With a brand new biopic being released in September 2019 about Judy Garland’s later life, it’s important to note the troubled past she had leading up to that point and to note that it was always an ongoing struggle. Since Judy broke out into show business, she constantly struggled to be accepted and to feel genuinely happy.
Many people are quick to assume because Judy had it all then she must have been happy, but the truth is that she had been discriminated against for her outer appearance since day one, which would eventually lead to drug addiction. Everything is unveiled in her unfinished memoir.
Meet Judy Garland
Frances Ethel Gumm was born on June 22, 10, 1922 to two vaudevillians. She was the youngest of the siblings and she began dabbling in true show business with her sisters, The Gumm Sisters, performing at their father’s theatre. However, one businessman took great interest in little Frances.
Film producer and co-founder of Metro Goldwyn Mayer Studios, Louis B. Mayer, offered to work with Frances after hearing her sing for the first time and just loving her voice. Her parents agreed on her behalf without question. That’s when Judy Garland was born, and she booked her first role in 1936.
Despite landing this role, it wasn’t totally easy leading up to that point. Casting directors and film producers would turn her away because she was deemed too ugly for film. Once she got the role in Pigskin Parade, many bigtime cinema-goers would call her a “pig in pigtails” saying she needed to lose weight and change her appearance in order to fit Hollywood’s standards of beauty.
However, by 1939 she was granted the most iconic role of her career that she would eventually become known for, The Wizard of Oz. While this huge breakthrough role kept producers off her back for a while, her career skyrocketed, which meant more pressure on her.
The behind-the-scenes fall of Judy Garland begins
Behind the scenes of it all, Judy was given tons and tons of drugs for various things. Drugs for weight loss, drugs for depression, and drugs for sleep. She would soon develop an addiction to all of these drugs and become depressed, isolated, and feel unworthy. Gerald Clarke, the author of her biography, says that she also suffered from sexual harassment during her time with MGM studios.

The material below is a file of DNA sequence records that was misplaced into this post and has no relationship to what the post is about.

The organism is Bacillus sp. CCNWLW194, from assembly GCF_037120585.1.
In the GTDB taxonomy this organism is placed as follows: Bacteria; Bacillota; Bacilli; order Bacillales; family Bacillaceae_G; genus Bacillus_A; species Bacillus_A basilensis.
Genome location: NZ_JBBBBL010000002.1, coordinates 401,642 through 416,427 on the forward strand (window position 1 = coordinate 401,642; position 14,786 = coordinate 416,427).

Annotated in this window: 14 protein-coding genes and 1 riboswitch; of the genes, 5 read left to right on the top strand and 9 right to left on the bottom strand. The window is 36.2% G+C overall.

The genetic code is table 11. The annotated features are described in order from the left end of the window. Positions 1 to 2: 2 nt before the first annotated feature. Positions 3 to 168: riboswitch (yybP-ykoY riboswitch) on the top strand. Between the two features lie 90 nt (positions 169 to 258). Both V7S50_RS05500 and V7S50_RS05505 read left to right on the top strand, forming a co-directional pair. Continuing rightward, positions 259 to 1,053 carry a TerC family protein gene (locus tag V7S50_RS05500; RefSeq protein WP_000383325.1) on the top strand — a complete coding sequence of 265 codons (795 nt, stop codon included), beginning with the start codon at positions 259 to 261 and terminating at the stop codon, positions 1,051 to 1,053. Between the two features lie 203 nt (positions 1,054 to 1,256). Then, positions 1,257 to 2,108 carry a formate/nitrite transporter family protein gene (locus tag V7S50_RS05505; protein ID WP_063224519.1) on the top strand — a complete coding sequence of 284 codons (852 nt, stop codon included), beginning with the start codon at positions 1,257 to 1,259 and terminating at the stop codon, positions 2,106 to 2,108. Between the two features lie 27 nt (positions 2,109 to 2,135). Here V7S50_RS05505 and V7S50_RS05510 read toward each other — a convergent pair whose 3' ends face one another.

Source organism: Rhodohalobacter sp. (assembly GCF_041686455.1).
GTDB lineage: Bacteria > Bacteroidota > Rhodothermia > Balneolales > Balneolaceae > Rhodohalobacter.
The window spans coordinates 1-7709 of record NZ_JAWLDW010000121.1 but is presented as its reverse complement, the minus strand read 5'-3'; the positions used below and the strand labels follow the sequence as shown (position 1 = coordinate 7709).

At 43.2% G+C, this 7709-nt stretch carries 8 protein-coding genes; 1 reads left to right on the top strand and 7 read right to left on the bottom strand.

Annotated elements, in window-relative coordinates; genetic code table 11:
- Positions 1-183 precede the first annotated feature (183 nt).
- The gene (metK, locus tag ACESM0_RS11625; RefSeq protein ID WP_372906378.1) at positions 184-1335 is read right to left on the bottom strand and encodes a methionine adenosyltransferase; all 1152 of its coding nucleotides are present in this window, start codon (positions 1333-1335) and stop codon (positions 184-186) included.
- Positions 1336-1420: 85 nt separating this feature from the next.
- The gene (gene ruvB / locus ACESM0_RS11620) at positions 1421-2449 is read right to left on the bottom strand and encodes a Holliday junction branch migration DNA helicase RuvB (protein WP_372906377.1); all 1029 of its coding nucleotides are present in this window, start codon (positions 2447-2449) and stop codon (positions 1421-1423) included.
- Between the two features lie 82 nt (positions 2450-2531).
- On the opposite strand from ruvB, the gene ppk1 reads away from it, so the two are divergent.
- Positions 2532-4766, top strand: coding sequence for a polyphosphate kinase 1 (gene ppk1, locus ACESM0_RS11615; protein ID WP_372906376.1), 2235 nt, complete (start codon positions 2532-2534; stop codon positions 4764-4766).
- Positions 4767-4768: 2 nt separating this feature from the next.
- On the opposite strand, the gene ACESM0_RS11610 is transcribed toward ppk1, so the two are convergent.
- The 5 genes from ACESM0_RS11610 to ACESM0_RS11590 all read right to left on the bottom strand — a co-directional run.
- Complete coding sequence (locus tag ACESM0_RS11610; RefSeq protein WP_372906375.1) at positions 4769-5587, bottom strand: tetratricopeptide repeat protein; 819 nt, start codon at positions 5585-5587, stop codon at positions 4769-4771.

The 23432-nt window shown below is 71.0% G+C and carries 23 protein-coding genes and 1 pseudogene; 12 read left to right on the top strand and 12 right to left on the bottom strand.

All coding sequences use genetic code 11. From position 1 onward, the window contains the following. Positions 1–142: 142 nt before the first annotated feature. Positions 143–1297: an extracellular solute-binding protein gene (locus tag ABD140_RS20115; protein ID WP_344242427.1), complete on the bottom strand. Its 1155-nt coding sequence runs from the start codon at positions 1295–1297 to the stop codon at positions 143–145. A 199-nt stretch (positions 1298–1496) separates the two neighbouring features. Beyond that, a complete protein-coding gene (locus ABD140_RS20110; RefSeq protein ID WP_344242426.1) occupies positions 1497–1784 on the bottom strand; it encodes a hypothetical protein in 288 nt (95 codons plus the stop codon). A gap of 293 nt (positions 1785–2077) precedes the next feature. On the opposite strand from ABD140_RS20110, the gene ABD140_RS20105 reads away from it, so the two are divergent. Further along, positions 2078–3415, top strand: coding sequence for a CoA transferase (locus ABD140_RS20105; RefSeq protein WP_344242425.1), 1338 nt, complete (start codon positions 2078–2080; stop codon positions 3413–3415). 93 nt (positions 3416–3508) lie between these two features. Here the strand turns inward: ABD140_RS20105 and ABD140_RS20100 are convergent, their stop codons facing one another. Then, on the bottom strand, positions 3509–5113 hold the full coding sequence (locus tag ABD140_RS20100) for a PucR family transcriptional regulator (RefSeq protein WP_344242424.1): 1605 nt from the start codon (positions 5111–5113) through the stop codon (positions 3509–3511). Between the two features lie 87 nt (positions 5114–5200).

“Don’t think they all didn’t try,” Judy writes. Soon enough, things looked up for Judy, and she soon married her first husband David Rose. However, he would be the first of five husbands for the actress.
Not long after David and Judy got married, she found herself pregnant with their child. However, David didn’t want to have children yet and then urged Judy that having a child would “ruin her image of innocence.” At that point, he convinced her to have an abortion, which was completely illegal at the time.
By this point in her life, Judy was having several breakdowns and was in and out of mental hospitals constantly. She finally walked away from MGM studios despite Mayer’s convincing to try and keep her there. She needed a break.
Judy finds love and another iconic movie role
Judy soon found love with Victor Minnelli and they soon had a child together, Liza. However, following the divorce of Judy and Victor came great financial trouble, plus she was out of work, her third husband was gambling her life savings away, and her agent stole from her. It was just absolute chaos for Judy financially, but by this point, Liza was making a name for herself in the business and was helping to support her mom in any way she could.
When Judy began feeling well enough again, she began performing in night clubs for just $100 a night. Then, things seemed to really look up again when she would star in the film A Star is Born in 1954, though she did not win the award for Best Actress. At the very least, it helped restock her bank account once more!
A sad day for Hollywood and the world
However, after this big role, she left the acting life for good and returned to singing in clubs, where she met her fifth and final husband, Mickey Deans. Three months later, he would find her body on the bathroom floor of their London home.
She overdosed on barbiturates, sedatives prescribed for anxiety and sleep disorders. She had just turned 47 years old. 20,000 people lined up and down the streets of New York for her memorial service. She would never be forgotten. Judy’s Oz costar Ray Bolger, who played the role of the Scarecrow, summed everything up very simply: “She just plain wore out.”
Judy is not alone in the many Hollywood stars who have faced image issues, drug addiction, and premature deaths. She had an extremely painful life, but will always be remembered for her tremendous talent. We miss her so much! For those who are interested, check out her memoir listed on Amazon and get to know the ins and outs of Judy Garland’s life.